I'm a bit behind, but I wanted to highlight this great article that I was fortunate enough to contribute to in Knowable Magazine. Dr. Amber Dance, the journalist, who authored the piece, did an incredible job describing the regeneration process and synthesizing where the field currently is. There are also great segments from other folks in the limb regeneration field. I had a blast talking with Amber and being able to show off some of our images/movies (see below)! Give it a read and do check out the entire issue, entitled "Building Bodies." It's really some phenomenal science communication on big questions in regeneration and developmental biology.
Excited to talk about our new manuscript now on BioRxiv about injury responsive cells in the adult mouse skin! A great collaboration with Tatiana Sandoval-Guzmán of CRTD, Dresden. I've summarized the main points in the infographic below. Check it out!
Excited to see our new review entitled "The journey of cells through regeneration" is now online at Current Opinion in Cell Biology. This was a collaborative work with my colleague Tatiana Sandoval-Guzmán from the Center for Regenerative Therapies Dresden. What can cutting-edge regenerative therapies learn from examples of in vivo animal regeneration? We believe that the key is understanding the unique phases of regeneration and how cells experience them in space and time to rebuild lost structures.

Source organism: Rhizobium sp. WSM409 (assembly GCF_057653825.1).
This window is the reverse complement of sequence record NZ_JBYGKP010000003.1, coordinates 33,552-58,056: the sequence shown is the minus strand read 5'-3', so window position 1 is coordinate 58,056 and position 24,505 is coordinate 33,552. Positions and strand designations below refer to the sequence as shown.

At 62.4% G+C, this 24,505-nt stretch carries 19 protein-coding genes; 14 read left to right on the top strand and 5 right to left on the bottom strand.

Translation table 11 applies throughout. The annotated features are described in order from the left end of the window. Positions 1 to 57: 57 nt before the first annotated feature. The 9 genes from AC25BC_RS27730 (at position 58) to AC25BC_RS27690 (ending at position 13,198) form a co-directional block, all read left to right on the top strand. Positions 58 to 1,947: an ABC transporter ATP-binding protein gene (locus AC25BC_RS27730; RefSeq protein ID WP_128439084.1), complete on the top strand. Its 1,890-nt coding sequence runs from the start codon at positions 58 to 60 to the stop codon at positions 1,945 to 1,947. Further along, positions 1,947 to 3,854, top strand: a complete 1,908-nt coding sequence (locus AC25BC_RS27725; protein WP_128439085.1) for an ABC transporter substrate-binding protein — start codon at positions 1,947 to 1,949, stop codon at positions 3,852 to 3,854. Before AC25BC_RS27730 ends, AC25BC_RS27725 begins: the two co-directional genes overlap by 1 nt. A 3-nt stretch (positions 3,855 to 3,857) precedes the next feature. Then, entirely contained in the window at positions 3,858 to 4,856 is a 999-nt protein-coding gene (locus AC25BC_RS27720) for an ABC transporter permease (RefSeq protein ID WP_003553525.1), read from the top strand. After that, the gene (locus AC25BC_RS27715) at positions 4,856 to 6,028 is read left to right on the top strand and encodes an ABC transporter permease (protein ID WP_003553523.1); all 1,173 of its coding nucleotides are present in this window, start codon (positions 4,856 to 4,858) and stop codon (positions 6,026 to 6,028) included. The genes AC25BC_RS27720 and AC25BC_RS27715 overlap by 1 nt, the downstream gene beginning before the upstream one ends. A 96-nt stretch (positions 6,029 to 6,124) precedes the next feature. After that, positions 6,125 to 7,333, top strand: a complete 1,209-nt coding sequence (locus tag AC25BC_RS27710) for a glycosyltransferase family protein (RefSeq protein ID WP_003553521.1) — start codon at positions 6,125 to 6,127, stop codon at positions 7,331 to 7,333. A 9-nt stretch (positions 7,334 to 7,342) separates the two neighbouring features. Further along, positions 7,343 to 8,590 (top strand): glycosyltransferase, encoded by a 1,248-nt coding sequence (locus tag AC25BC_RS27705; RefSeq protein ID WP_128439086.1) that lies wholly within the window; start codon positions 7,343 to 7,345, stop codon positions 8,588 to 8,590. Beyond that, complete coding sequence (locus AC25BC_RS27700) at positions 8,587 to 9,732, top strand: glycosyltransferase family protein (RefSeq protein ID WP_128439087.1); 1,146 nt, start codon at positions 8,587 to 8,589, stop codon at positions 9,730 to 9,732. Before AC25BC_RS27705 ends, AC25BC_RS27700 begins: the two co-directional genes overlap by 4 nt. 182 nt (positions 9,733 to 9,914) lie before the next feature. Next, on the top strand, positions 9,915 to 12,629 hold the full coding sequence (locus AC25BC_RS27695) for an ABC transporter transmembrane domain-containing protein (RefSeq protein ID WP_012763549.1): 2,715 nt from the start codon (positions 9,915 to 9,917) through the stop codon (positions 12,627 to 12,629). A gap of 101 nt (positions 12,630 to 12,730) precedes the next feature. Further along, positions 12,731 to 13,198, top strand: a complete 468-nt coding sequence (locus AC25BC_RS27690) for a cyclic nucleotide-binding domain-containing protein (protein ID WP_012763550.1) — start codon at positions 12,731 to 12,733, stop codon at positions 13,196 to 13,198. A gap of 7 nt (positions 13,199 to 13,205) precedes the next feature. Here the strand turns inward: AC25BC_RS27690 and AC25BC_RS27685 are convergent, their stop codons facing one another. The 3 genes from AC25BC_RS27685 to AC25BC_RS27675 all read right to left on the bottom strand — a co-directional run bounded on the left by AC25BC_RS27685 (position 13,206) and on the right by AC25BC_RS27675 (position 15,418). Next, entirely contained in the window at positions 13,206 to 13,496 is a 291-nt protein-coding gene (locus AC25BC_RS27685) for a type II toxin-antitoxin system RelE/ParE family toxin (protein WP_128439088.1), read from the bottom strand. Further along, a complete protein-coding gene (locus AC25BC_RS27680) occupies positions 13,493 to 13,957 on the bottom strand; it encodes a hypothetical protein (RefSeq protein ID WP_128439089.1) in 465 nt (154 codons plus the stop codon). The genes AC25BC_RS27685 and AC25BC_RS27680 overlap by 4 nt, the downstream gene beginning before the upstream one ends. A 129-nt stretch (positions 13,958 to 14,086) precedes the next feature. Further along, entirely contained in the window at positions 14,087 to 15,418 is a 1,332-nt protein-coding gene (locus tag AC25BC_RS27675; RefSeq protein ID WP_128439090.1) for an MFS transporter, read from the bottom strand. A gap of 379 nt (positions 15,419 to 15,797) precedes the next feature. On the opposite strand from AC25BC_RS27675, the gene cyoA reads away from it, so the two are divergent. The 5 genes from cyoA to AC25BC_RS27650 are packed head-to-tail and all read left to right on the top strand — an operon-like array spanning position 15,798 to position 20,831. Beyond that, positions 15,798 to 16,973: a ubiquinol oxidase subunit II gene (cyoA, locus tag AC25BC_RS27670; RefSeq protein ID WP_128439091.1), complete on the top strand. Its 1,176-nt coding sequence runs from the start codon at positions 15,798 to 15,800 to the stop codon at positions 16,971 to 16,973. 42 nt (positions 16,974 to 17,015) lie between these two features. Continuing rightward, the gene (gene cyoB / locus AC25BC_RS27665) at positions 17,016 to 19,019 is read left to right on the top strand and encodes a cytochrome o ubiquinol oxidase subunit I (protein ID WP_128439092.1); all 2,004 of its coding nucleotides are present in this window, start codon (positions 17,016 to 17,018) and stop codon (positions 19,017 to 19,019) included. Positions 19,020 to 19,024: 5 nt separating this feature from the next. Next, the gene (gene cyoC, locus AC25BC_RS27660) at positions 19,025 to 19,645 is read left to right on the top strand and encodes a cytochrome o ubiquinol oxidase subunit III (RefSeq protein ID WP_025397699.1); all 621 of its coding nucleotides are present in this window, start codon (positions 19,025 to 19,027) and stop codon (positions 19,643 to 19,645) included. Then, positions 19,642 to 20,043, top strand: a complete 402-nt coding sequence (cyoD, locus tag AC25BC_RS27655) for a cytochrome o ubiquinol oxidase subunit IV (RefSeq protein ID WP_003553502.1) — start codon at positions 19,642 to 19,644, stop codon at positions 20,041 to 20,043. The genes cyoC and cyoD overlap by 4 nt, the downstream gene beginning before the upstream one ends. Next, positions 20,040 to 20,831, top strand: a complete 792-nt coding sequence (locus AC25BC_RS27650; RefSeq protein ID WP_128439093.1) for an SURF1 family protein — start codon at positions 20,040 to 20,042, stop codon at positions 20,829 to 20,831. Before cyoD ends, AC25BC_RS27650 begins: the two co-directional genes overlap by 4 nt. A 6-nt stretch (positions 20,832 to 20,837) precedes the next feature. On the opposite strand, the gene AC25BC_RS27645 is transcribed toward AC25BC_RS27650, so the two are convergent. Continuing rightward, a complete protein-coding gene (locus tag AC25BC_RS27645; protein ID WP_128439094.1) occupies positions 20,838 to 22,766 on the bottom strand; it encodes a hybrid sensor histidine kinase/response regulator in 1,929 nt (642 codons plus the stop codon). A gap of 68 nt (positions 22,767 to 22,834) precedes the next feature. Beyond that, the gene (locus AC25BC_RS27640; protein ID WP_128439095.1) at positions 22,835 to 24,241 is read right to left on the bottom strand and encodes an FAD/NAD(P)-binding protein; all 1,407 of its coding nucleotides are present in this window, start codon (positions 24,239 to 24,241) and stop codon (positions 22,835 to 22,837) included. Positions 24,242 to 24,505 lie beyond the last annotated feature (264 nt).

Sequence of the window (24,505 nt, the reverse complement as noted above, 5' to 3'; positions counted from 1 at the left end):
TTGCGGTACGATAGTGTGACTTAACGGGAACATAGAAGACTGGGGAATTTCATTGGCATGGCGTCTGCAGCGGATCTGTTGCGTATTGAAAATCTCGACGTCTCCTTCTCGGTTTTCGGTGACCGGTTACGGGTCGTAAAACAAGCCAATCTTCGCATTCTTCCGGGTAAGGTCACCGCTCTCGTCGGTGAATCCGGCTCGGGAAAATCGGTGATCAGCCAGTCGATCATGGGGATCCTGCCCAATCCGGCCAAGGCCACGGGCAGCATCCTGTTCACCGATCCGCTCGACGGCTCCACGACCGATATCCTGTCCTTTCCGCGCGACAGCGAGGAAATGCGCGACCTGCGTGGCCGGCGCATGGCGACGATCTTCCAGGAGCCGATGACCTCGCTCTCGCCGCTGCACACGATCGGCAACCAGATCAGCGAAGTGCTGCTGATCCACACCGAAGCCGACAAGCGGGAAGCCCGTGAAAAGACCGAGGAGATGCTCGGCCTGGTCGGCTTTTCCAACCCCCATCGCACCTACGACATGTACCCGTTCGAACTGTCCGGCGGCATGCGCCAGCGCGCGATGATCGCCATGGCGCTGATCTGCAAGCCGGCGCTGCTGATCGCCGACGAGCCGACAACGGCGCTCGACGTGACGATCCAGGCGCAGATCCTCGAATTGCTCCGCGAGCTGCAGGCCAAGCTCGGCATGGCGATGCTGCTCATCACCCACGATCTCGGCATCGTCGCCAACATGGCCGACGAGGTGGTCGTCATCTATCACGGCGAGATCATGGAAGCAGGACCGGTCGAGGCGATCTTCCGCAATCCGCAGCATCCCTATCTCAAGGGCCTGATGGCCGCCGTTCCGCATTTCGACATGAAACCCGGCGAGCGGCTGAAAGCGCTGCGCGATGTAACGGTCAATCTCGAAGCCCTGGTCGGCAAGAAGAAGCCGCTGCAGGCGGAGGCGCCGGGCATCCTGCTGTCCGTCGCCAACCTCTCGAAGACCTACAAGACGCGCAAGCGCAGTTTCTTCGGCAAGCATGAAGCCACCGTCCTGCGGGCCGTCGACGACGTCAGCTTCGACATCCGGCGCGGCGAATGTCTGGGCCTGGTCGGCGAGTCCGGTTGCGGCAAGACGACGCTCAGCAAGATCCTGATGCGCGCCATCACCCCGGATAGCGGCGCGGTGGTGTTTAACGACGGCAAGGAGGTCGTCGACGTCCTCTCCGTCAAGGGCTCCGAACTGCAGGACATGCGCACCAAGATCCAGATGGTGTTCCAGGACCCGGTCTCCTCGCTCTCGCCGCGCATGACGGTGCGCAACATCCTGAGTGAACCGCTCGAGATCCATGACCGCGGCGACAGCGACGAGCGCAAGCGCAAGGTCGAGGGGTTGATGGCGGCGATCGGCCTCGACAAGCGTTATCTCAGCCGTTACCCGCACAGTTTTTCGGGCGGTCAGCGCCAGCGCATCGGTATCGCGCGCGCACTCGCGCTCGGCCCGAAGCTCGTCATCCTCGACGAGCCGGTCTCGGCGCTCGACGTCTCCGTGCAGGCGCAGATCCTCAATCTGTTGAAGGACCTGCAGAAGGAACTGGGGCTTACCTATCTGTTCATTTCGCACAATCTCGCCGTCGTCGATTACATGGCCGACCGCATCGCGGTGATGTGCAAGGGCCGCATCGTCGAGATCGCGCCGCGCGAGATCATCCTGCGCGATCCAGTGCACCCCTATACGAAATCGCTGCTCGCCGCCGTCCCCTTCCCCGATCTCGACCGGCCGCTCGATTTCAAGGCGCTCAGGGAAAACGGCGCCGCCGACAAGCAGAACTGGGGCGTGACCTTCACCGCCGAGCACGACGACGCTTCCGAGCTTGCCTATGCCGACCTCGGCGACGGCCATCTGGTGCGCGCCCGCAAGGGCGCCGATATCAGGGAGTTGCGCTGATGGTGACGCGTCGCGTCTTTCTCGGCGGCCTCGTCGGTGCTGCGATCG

This was really a lot of fun to write. In addition to all the great ideas that came up in the course of putting this together, creating the figures was a new and awesome experience. I drew the figures by hand with pencil/paper and then digitized them. Then Tatiana and I colored them digitally with watercolor brushes in Illustrator. I'm pretty proud of the result!
Be sure to check out other reviews in that issue of Current Opinion for some great topics in cell differentiation, regeneration, and disease!
Happy to announce that our group is launching with an awarded Discovery Grant from Natural Science and Engineering Research Council (NSERC) of Canada! This grant will provide five years of funding to investigate how the regenerative blastema is organized to rebuild lost limb structures. Many thanks to U of T colleagues for their helpful feedback and the review panels and external reviewers for their work and comments!